Like most tax records of the era, these contain a wealth of information about the property owners. The records list all heads of household along with details such as land holdings, names of the tracts, numbers of slaves by age and gender, numbers of horses and cattle, the value of each asset and the total tax assessed. Some jurisdictions also describe the real property as to location, condition of the soil, and improvements. Additionally, the lists show the number of white inhabitants for each household, sometimes divided by gender. Males without taxable property between the ages of 18 and 50 were listed and assessed a default tax of 15 shillings. Paupers were listed as such and assessed no tax.

I recommend beginning at the searchable MSA index to identify the pages and tax district where a person of interest or a named tract of land is listed. Then logon to the MDSSAR site and scroll to the proper location. The scanned records are alphabetical within each tax district, making the site easy to use. I was pleased to find my family, the descendants of John Willis, listed here.[1]

The John Willis Family

In 1702, the John Willis who settled in Dorchester County patented 50 acres of land named Wantage located on the Little Blackwater River about three or four miles from Cambridge. John had four sons: John Jr., Thomas, Andrew, and William. We know from county land records the following information:

John, Jr. bought land in 1717 on Marshy Creek in what would become Caroline County. John’s land became known as Willis’s Regulation and stayed in the family for several generations.

Thomas purchased land on Marshy Creek adjoining John’s tract. However, he died without issue.

Andrew ultimately lived in Dorchester County on his second wife’s inherited land located west of the main Blackwater River. He expanded his holdings with a patent called New Town in 1730.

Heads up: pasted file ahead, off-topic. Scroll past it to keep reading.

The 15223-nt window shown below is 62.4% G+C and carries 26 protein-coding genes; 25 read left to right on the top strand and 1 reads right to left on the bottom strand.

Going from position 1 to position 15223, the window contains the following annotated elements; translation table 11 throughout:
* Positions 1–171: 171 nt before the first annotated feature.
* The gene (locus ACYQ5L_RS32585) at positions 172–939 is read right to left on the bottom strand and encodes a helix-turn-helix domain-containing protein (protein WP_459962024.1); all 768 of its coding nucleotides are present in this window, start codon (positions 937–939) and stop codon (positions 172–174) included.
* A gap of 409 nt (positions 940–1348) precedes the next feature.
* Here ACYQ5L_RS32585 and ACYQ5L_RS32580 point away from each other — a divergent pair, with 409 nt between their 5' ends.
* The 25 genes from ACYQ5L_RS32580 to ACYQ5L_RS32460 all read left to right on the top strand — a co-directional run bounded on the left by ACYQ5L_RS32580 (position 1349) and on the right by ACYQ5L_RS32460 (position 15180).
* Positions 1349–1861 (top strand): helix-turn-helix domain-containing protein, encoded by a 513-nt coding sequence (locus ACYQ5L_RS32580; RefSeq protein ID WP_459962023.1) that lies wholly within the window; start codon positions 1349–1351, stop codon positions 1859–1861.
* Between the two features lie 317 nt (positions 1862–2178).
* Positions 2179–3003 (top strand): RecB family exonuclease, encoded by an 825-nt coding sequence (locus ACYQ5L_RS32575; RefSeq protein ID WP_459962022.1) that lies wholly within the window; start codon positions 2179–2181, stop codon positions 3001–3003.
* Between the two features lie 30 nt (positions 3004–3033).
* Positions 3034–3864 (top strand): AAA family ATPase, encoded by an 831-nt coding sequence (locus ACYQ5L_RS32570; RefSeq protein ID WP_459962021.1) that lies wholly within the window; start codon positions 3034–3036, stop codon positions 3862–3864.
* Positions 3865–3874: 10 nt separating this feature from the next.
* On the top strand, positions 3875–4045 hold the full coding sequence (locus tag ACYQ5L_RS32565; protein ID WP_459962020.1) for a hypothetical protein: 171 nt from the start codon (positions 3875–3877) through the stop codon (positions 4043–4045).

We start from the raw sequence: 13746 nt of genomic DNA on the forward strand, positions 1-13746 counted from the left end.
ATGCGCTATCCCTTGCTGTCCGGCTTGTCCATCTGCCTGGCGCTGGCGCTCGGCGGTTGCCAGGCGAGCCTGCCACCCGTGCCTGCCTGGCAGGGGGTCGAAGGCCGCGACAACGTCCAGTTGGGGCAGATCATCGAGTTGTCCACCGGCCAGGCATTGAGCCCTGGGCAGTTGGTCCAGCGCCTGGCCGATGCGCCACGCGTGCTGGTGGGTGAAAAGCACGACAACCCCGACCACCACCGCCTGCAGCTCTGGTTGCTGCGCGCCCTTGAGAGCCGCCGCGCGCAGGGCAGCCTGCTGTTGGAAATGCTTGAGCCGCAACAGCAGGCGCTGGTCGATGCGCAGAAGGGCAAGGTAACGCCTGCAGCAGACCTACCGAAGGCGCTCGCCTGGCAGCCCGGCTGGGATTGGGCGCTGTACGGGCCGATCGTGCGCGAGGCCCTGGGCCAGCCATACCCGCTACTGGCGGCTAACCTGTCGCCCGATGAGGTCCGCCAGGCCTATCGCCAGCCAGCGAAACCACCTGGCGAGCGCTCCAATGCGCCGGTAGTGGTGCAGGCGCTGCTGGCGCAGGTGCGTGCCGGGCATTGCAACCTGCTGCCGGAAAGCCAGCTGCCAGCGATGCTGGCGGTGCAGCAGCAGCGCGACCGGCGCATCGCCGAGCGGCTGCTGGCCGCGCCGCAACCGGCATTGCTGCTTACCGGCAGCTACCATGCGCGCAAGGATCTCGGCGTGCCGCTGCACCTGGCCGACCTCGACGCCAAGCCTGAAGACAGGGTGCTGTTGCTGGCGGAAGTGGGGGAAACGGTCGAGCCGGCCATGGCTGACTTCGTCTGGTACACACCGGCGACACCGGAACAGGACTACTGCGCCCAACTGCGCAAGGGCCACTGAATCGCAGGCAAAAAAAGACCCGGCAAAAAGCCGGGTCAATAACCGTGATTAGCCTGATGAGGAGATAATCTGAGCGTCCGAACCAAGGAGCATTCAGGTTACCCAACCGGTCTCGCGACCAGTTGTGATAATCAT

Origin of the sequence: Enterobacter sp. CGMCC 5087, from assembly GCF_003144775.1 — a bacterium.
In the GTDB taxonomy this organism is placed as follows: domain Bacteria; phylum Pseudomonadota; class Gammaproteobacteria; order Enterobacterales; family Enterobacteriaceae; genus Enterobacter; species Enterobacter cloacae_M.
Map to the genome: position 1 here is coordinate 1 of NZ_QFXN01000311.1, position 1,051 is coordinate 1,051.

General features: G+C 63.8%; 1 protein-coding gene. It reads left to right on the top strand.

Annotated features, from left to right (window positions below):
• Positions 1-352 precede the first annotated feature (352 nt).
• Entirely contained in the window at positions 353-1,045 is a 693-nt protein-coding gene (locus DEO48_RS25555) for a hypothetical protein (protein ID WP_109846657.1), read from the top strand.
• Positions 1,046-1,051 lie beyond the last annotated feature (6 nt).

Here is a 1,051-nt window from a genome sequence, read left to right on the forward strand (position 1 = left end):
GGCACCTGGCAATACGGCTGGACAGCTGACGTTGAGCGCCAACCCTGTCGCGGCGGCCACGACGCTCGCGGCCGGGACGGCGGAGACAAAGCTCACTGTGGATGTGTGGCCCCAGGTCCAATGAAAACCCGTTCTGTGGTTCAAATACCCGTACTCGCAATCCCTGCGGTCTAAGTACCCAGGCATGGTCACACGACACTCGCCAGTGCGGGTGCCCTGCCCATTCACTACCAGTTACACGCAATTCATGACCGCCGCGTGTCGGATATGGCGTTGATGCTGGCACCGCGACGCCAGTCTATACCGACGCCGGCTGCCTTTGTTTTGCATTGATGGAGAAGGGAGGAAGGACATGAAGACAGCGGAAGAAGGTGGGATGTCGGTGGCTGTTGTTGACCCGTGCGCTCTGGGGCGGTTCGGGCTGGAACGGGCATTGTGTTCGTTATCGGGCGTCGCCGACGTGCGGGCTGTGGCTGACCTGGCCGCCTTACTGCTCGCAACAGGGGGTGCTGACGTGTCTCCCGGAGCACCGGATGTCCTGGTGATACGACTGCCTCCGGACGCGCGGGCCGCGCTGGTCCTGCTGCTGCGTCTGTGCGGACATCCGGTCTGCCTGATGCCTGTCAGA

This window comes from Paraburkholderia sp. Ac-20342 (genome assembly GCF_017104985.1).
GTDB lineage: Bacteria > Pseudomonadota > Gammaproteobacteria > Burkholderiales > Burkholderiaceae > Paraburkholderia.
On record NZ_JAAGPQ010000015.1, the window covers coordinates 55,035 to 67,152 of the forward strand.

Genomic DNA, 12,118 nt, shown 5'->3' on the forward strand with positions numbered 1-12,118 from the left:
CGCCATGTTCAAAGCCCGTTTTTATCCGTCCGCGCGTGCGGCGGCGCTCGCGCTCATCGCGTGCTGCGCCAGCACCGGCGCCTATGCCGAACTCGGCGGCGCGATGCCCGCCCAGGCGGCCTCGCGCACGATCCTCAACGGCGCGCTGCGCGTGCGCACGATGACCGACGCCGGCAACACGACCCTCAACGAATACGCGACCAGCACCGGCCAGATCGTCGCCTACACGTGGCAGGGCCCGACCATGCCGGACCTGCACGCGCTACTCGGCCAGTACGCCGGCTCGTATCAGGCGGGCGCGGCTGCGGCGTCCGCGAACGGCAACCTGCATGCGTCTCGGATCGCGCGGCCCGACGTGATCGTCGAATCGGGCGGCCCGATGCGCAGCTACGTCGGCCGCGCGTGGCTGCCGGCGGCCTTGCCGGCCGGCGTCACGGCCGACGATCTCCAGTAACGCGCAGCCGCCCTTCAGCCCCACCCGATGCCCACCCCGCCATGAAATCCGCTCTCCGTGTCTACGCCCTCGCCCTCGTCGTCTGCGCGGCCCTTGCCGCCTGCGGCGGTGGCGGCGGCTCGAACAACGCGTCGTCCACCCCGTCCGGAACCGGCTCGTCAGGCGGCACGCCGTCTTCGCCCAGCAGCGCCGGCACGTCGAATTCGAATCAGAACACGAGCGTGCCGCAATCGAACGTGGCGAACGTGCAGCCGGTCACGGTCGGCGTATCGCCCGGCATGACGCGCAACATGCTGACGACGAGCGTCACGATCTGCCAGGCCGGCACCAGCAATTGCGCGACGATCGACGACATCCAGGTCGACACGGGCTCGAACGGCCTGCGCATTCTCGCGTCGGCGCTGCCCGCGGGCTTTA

William inherited Wantage from his father John, Sr. in 1712 and lived there until 1734 when he sold to William Soward, one of his wife’s brothers.

Sons John, Jr. and Andrew, Sr. had proven children. Son William had one likely son Thomas, who does not appear in the records. The Caroline County assessment lists the following sons of John, Jr.: Joshua, John III, and Jarvis; and his grandsons Henry, Andrew, Richard, Thomas, Joshua, and Robert. The Dorchester County assessment lists three grandsons of Andrew, Jr.: Andrew, John, and Jarvis.[2] That list also shows William Soward as the owner of Wantage, the Willis family’s original tract, and Levin Hughes as the owner of New Town, previously owned by Andrew’s family. Let’s turn to the detail within each county’s assessment.

Caroline County Assessment

The 1783 assessment divided Caroline County into three districts – Upper Choptank, River, and Lower Choptank Districts.[3] All the sons and grandsons of John Willis, Jr. listed on the 1783 rolls are in Lower Choptank. There are other Willis families in the county not related to the John Willis of Marshy Creek. Those Willis groups can be identified and distinguished generally by their lands.[4] Here is what the record reveals about each Willis related to John, Jr., grouped by family: